Don’t kid yourself. The states can’t do anything meaningful, only nation states, and only in concert with others. Trump is now the odds-on favorite to win, which means we as a country will actively obstruct efforts. And without us the rest of the world will not be able to do anything effective, either.

    The full effects of climate change are coming, and it won’t be about getting wet, it will be mass displacements, famines, plagues and wars. Have a nice day.

    3
  11. Scott says:

    @Tyrell:

    Unless you are very wealthy, you couldn’t afford private health insurance if you’re over 65. And if you are that wealthy, you should just pay out of pocket.

    8
  12. OzarkHillbilly says:

    @Tyrell:

    I would prefer a private plan. Why can’t I have that?

    It’s nice that you can afford it. What happens when you lose your job and can’t afford it?

    Of course, with the ACA you could afford it, couldn’t you? Sadly, it may not be the private plan you prefer, because you can’t afford those. And on the off chance that you were too poor to even afford one of the ACA plans, you could still get healthcare thru… wait for it…. Medicaid which is a *public healthcare plan.*

    You know, the more I think about it, the more I think you might be an Obamacare zealot!

    **I know I know, the horror of horrors, might be better to die. Or lose a leg. Which, when my waiter son got ran over on the Pontchartrain bridge, he almost did lose his leg, but the NOLA hospital he was in managed to save it and even got paid for the job.

    What a concept.

  13. OzarkHillbilly says:

    @Michael Reynolds: I don’t kid myself, Michael. But before we can do anything of real consequence Republicans have to be convinced of the need first.

    Baby steps. First they roll over, then they crawl, then…

    Today, Utah. tomorrow, N Carolina? Who knows, we might even convince Texas before Australia has been reduced to a sunspot.

    4
  14. DrDaveT says:

    @Tyrell:

    I don’t want to be on Medicare. I would prefer a private plan. Why can’t I have that?

    A serious question for you, T-man: Why do you think that the private plan you could afford would be better than what Medicare would look like if it were universal?

    You seem to have this weird notion that Medicare must always stay exactly like it is today, regardless of the size of the risk pool feeding it, and that private plans always provide better benefits, regardless of how little they cost. That’s… not how it works.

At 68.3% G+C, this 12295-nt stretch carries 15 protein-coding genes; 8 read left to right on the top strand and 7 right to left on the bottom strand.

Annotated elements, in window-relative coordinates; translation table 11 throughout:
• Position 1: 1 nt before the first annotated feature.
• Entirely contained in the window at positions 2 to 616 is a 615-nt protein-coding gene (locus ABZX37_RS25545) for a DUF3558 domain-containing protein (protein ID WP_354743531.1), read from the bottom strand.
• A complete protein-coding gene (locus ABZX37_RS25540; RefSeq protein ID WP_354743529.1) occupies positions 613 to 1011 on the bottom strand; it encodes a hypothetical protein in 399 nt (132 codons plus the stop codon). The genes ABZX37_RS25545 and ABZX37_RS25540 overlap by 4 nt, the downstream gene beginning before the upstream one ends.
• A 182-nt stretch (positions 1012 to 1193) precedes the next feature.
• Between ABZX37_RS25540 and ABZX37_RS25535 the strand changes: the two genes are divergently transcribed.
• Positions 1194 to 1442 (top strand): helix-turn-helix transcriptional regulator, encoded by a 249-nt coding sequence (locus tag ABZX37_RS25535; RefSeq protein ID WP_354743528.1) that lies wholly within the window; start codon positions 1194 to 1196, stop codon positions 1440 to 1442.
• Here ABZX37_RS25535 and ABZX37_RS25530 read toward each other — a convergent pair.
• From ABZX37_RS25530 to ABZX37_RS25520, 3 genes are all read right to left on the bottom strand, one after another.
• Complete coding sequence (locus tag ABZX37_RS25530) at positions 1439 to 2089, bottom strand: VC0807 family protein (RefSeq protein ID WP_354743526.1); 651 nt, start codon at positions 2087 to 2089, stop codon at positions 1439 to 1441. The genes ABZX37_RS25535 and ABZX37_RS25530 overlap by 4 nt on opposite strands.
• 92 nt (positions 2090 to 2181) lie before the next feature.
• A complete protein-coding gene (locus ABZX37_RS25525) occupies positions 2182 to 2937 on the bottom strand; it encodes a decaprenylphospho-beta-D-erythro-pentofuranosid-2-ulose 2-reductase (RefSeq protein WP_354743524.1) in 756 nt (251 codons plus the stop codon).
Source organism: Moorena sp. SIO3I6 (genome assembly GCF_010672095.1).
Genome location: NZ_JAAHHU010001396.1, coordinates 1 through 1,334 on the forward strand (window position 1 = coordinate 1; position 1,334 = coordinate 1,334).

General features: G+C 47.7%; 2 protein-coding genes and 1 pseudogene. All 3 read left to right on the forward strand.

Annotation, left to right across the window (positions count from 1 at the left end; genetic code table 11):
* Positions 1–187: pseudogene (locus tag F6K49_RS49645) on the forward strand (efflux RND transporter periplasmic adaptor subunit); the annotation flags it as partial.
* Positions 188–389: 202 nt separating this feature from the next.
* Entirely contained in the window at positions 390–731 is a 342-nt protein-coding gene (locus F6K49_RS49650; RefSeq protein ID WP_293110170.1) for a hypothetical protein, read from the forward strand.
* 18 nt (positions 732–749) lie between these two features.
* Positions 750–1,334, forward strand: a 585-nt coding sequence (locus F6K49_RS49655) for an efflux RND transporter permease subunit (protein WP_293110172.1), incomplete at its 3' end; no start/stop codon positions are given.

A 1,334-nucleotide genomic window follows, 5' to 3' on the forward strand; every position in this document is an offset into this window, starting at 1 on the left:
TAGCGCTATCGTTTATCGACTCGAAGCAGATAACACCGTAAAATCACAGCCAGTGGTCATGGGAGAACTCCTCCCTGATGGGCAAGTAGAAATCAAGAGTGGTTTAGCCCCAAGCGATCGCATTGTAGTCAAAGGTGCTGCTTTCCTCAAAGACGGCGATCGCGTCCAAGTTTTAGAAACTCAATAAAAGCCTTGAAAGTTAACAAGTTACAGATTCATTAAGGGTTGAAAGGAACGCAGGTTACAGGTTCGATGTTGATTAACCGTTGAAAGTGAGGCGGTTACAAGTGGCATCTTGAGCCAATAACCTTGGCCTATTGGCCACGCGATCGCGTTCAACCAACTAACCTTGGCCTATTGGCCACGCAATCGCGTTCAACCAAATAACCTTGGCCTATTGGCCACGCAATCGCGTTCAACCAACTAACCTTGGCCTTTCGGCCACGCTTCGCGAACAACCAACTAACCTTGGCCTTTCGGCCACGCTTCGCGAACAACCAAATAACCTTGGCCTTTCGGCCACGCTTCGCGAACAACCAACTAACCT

7
  15. Teve says:

    WaPo has got an audio recording of Mick Mulvaney saying this:

    “My party is very interested in deficits when there is a Democrat in the White House. The worst thing in the whole world is deficits when Barack Obama was the president. Then Donald Trump became president, and we’re a lot less interested as a party,” Mulvaney said at the Oxford Union to a group of several hundred people.

    5
  16. Bill says:

    Can I just live long enough to be Medicare eligible.

    Yesterday I had the first of my semi-annual tests before going to see the oncologist on March 4th. Between now and then the last number I want to see on my caller ID is that for their office. That means some result isn’t good and the doctor needs you to come in now.

  17. Gustopher says:

    @Bill: May you live to milk Medicare for millions of dollars over many, many years.

    I had to get lots of tests because of unexplained weight loss (10% of my weight over a year) and it was really, really stressful. And they found nothing which means… probably IBS leaving me a little nauseous so I don’t bother eating, or they just didn’t find the horrible thing.

  18. Kathy says:

    Roger Stone got sentenced to 40 months in prison.

    I think the odds are lousy he’ll even serve 40 minutes.

    2
  19. Tyrell says:

    @DrDaveT: That is a good point. There are supplements from many companies. Most of them for dental and vision. That would be a good idea – load up more options on Medicare, and open to anyone. That way everyone who needs insurance can get it: through work, Medicare, or the Affordable plan.

  20. Bill says:
  21. Teve says:

    This is a difficult essay and I’m going to have to chew on it a bit. I don’t think I’m going to decide where I come down on it yet, I’m just going to ponder it a little more in the future.

    Identity politics isn’t hurting liberalism, it’s saving it.